"If we had a keen vision and feeling of all ordinary human life, it would be like hearing the grass grow and the squirrel's heartbeat, and we should die of that roar which lies on the other side of silence." (191)
- George Elliot Middlemarch
(New York, New American Library, 1980)
This quote speaks to what I often refer to as "naturalistic mysticism," an experience of the mystery inherent in the universe. Not 'mystery' as a 'problem to be solved' or a reference to things as yet beyond our ken; but mystery as an affirmation that, no matter how much we come to understand the Earth & Cosmos, it will still be ‘mysterious’—something awe-inspiring and wondrous.
Elliot speaks here of opening to the ordinary; experiencing the depth and profound import of the daily—something sought by religious mystics in many traditions.[i] The ordinary is a gateway into the mystery of all-that-is. The genuine experience of the ordinary contributes to wisdom and self-realization. If we are unaware of our environs – our actual lived context – then we cannot act effectively. As such, awakening to our place in Earth & Cosmos is necessary for a genuine spiritual praxis, which delineates proper action, thought and reflection.
Elliot – like so many of the mystics – intimates that if we became truly aware of our surroundings; really awake and alert to our context and what was happening all around us – that it would be 'like' hearing the grass grow or 'hearing' the beating of a squirrel's heart. These expressions are similes that speak to our 'deafness' to normal, everyday surroundings. They imply how much there would be to experience – and the wonder we would experience as a result – were we to 'wake up;' i.e., metaphorically, if the 'scales' would fall away from our senses, enabling us to perceive our environs with clarity of mind and heart.
As a result of such a 'waking up,' we might well become conscious of the ROAR OF EXISTENCE; I love this phrase! And this would inspire 'dread' – in that old mystical sense of being so overwhelmed by our experiential input that it would be 'like' a death. She says we would "die" of the "roar" that would resound from "the other side of silence." The ‘death’ she is speaking of here need not be literal; it alludes to the death of the ‘old self’ that was perfectly willing to lull-about in life, deaf, blind and dumb – completely insensate – to the wonders all around us. The ‘silence’ she is speaking of here is the result of our ‘muting’ of ordinary reality; the ‘quieting’ of our normal, everyday surroundings. This ‘quieting’ is to some extent necessary if we are to carry on with life and do the routine things that we need to do to survive. Too much input can be as deadening as too little! Yet while perhaps necessary in a limited sense, we need to enliven our senses to be able to appreciate the reality of Earth & Cosmos. In those moments when our 'vision' and 'feeling' become 'keen,' we may enter into a fuller apprehension of what-is. And this is the naturalistic dimension of mysticism; the experience of the mystery of What-Is; the flux and flow of being-in-becoming and an appreciation of the wonder of it all!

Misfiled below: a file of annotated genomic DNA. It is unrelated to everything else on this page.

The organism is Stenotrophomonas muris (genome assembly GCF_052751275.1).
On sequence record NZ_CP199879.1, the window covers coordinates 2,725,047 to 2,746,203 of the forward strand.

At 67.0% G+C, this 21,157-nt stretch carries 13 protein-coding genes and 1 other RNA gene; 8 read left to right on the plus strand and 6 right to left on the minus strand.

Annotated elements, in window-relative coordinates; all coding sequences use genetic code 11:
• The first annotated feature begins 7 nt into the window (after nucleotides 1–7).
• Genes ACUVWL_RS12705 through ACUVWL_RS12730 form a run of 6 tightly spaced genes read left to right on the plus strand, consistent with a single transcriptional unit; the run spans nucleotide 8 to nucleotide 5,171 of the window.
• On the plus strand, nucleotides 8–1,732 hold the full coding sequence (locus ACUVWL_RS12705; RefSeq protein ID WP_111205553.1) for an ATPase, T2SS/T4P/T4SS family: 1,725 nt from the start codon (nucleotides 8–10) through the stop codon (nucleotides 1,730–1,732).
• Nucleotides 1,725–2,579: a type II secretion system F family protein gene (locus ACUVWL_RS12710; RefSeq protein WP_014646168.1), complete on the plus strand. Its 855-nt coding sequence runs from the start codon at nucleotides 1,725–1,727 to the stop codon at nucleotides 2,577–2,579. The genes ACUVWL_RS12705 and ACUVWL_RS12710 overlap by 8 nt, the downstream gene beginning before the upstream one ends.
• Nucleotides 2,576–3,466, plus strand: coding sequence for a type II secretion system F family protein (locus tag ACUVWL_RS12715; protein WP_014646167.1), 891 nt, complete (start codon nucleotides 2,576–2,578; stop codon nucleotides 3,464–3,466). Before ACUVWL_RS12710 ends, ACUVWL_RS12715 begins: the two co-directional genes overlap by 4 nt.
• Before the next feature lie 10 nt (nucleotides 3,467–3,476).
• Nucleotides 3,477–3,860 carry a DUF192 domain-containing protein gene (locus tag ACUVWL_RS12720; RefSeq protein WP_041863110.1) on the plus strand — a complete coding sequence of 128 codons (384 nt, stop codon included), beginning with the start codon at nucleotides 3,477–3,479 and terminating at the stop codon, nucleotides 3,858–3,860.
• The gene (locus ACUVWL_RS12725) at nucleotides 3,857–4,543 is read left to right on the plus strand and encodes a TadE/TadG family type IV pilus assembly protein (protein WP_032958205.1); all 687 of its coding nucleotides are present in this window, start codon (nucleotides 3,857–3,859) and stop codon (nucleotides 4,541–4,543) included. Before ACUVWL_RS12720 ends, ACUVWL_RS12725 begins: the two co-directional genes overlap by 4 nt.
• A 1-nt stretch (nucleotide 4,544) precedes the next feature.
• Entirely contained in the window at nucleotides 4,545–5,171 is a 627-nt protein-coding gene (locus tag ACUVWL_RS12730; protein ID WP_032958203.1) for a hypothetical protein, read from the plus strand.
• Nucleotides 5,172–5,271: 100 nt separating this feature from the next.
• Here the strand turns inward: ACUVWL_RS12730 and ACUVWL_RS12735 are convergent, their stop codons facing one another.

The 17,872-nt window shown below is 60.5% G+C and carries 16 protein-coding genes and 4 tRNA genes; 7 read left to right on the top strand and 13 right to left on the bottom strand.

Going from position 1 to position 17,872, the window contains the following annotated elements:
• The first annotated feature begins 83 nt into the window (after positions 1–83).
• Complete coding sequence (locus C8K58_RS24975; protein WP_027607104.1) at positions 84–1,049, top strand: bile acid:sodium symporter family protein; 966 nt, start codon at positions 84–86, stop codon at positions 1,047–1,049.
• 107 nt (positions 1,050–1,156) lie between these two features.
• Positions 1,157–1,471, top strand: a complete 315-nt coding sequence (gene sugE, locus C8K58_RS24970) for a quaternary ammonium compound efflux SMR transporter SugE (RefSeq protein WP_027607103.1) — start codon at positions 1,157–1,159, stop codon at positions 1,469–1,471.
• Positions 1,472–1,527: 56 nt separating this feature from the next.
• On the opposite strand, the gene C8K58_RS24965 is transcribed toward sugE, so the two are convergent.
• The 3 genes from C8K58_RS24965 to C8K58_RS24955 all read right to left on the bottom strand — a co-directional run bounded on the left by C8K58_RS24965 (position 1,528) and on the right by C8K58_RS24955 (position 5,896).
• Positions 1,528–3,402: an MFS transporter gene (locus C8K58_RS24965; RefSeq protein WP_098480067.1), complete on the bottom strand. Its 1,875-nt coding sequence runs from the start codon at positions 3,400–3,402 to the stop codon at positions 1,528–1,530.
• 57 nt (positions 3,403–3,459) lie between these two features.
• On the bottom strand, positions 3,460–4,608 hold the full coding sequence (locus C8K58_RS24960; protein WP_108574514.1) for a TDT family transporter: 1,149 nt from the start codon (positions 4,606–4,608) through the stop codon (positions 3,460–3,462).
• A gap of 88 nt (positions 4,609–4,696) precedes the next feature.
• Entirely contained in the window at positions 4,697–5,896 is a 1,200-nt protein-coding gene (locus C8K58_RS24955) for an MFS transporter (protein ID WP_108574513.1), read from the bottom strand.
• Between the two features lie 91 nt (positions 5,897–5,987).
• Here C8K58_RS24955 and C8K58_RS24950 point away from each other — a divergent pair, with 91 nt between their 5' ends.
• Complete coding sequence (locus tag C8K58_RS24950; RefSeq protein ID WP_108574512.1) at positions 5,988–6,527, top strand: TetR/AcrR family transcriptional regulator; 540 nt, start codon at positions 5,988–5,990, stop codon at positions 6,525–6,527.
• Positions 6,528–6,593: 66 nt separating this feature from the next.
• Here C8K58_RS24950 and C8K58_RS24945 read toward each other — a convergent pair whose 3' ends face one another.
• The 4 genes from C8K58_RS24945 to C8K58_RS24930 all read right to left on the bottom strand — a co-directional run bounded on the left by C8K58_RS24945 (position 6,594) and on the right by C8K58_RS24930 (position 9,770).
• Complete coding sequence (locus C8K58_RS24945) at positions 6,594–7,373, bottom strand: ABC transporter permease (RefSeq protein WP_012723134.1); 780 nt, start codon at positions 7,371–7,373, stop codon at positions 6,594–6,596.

This experience is not something 'supernatural;' it does not depend upon superstitious belief. The mysticism Eliot implies here is perfectly natural; it is an emotional experience grounded in our neurology and interpretable by our intellect. It is an experience that we have been equipped for by evolution, most likely by accident (though I might argue that mysticism has an evolutionary advantage). However we came by the ability to have such profound experiences, it results in awe and wonder and can lead to such experiences as a ‘cleansing’ of our ‘senses’ and a radical realization of the ‘import’ of our surroundings—our being at-home in Earth & Cosmos. These experiences have been known to mystics down across the centuries – both religious and non-religious – and are a normal manifestation of our ability to engage with our surroundings in an open and accepting way.
An experience of naturalistic mysticism can also be transformative, regenerative and have a healing effect. You are never quite the same after such an experience. The mundane cannot hold sway over you; you know there is more to reality than what we experience in the state of “normal consciousness” as Abraham Heschel called it in The Earth is the Lord’s (1978):
“Normal consciousness is a state of stupor, in which sensibility to the wholly real and responsiveness to the stimuli of the spirit are reduced. The mystics, knowing that humankind is involved in a hidden history with the cosmos, endeavor to awake from the drowsiness and apathy and to regain the state of wakefulness for their enchanted souls.”
While framed in a religious worldview, I would suggest that this passage speaks to the same kind of 'awakening' as that to which Elliot was alluding. To nurture this kind of mysticism is to contribute to our wholeness in a perfectly naturalistic sense; a psychological, existential sense—one that can be thought of in spiritual terms.
[i] In the Christian tradition, Augustine, Brother Lawrence and other mediaeval mystics emphasized the importance of being in touch with the ordinary; of being able to appreciate the daily round and not allowing it to become merely the ‘mundane.’ Modern spiritual writers such as Joan Chittister (see e.g., Wisdom Distilled from the Daily, 2009) and Thomas Merton have also urged an awareness of the ordinary.